When you are working or looking for a job, it’s only natural to think about the size of your paycheck. After all, you need to pay your bills, and it always helps to have a little extra.
The same need exists in retirement. But in both situations, focusing excessively on income can be a mistake. For example, taking the job that pays the most may lead you to choose work you don’t like or fail to consider your desired lifestyle.
In retirement, overemphasising income-producing investments can also lead to costly errors. Proof of these risks surfaced again a few weeks ago when — for the second time in a year — U.S. industrial giant General Electric slashed its quarterly dividend from 12 cents to 1 cent following news of a criminal accounting probe.
It’s often difficult to break the habit of fixating on income. We spend our working years trying to amass enough to retire. Our minds concentrate on a number — $1 million, for example — that will allow us to stop working. Psychologically, it becomes challenging to shift to spending that money, so many retirees try to live off portfolio income only.
History also encourages an income focus. When interest rates were high, many retirees could count on interest and dividends to pay their bills without dipping into principal. But as interest rates declined, so did income. In the last decade, the yield on a globally diversified portfolio split evenly between shares and bonds fell from nearly 5 per cent to 2.5 per cent, a 50 per cent decline in income, according to Vanguard research.
Investors may try to close this gap by overweighting income-producing or defensive assets, but let’s look at how these strategies can unwittingly increase risk:
Moving money from fixed income into shares that pay high dividends. This choice can increase portfolio volatility for a simple reason: Shares are riskier than bonds. When share prices fall, investment-grade bonds tend to rise in value, cushioning a portfolio. Also, shares that pay higher dividends tend to be value, as opposed to growth, shares and are concentrated in certain industries, such as financials. As a result, boosting allocations of dividend-paying stocks can reduce diversification and increase vulnerability to sector downturns — exactly the opposite of what the investor hopes to achieve.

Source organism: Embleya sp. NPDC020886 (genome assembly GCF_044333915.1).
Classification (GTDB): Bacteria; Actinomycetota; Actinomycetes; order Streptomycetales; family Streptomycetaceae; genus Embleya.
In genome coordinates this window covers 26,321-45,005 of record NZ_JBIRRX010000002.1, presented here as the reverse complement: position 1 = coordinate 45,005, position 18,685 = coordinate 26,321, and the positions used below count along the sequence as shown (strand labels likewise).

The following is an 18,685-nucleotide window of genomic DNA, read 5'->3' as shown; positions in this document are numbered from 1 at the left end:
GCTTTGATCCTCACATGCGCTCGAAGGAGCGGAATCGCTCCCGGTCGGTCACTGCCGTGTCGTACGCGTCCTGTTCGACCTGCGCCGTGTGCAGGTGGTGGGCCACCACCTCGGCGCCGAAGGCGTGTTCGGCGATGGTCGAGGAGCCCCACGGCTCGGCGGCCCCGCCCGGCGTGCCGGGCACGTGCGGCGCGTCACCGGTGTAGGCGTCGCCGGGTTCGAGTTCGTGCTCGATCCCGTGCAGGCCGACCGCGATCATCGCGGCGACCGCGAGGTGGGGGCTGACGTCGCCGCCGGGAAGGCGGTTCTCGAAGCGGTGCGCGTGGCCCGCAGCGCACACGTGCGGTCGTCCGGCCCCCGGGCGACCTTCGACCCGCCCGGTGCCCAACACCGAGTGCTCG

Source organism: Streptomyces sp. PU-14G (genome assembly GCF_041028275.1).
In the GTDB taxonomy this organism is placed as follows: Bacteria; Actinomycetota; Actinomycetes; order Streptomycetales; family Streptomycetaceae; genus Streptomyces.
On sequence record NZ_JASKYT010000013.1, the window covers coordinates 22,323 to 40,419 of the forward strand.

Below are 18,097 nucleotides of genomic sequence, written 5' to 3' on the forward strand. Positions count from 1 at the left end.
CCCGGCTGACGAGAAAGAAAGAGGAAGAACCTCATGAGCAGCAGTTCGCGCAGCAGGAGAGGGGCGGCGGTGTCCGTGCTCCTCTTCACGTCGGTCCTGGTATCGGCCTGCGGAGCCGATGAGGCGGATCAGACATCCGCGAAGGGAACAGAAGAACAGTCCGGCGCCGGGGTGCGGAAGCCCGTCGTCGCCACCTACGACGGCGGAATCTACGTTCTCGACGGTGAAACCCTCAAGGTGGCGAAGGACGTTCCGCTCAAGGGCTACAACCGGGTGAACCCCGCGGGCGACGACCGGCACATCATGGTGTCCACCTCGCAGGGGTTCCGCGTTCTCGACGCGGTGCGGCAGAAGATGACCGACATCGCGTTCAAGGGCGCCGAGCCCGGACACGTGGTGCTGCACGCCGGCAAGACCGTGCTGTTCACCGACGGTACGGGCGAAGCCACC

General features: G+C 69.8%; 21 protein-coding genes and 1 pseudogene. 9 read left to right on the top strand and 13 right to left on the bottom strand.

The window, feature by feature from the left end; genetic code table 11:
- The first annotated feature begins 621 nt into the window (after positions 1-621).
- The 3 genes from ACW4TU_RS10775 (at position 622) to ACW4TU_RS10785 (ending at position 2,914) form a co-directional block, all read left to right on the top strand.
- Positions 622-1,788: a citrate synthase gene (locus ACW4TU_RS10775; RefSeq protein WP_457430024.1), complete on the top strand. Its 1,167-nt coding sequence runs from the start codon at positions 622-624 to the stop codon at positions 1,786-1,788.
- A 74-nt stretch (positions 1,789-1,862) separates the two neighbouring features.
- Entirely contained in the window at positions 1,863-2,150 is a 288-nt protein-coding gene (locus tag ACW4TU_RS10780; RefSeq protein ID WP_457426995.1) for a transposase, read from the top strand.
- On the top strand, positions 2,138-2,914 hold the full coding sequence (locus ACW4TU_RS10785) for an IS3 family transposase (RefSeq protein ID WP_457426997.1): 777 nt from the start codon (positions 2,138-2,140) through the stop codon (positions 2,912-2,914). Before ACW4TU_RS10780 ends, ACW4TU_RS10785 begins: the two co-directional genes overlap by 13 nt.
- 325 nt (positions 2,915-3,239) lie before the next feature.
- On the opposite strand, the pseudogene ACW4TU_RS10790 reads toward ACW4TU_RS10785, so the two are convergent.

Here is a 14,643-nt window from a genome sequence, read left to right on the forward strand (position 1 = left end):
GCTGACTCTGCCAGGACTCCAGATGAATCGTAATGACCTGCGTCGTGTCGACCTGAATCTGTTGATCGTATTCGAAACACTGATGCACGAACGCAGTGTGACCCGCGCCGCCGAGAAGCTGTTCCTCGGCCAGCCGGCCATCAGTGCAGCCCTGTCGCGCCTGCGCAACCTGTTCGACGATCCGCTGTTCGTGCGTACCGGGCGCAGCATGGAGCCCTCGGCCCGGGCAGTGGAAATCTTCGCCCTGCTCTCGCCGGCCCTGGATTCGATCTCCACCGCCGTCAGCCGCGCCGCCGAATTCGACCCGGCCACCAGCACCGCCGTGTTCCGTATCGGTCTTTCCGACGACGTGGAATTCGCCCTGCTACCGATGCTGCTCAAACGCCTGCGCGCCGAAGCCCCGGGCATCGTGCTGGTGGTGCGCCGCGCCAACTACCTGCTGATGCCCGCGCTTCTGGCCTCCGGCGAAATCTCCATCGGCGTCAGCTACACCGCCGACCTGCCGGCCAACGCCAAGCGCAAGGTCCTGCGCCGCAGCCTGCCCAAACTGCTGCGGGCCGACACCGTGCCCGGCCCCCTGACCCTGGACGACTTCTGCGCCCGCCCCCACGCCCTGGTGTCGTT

Replacing investment-grade bonds with higher-yielding bonds. Higher-yielding bonds can be as volatile as shares, so this strategy also sacrifices downside protection for the potential of higher income. Bonds that pay above-average rates of interest are riskier credits. That’s why they are often called junk bonds. During periods of economic turmoil, default rates on lower-quality bonds increase, causing them to fall in value, often in tandem with shares.
Overweighting term deposits and cash while underweighting bonds. Shifting money toward safe bank accounts is tempting. But while term deposits and cash protect principal, they don’t offer capital appreciation in troubled times. When interest rates fall, bank deposits usually earn less money, but investment-grade bonds often increase in value, providing reassuring ballast when shares decline.
The pitfalls of these choices are many, which is why we advocate a total-return strategy, which involves creating a diversified portfolio in line with your financial goals. That way, you base withdrawal amounts on income and capital appreciation.
Compared to the income approach, total-return investing gives you flexibility. You can adjust spending and withdrawals based on overall portfolio growth instead of depending only on the income the investments yield. Total-return investors avoid the downsides of overemphasising income and enhance their ability to reach their goals.
Many investors can benefit from getting professional advice when making these decisions. If you’re looking to learn more about total-return investing, our paper, “From assets to income: A goals-based approach to retirement spending”, can help.
Written by Robin Bowerman
Head of Corporate Affairs at Vanguard.
13 November 2018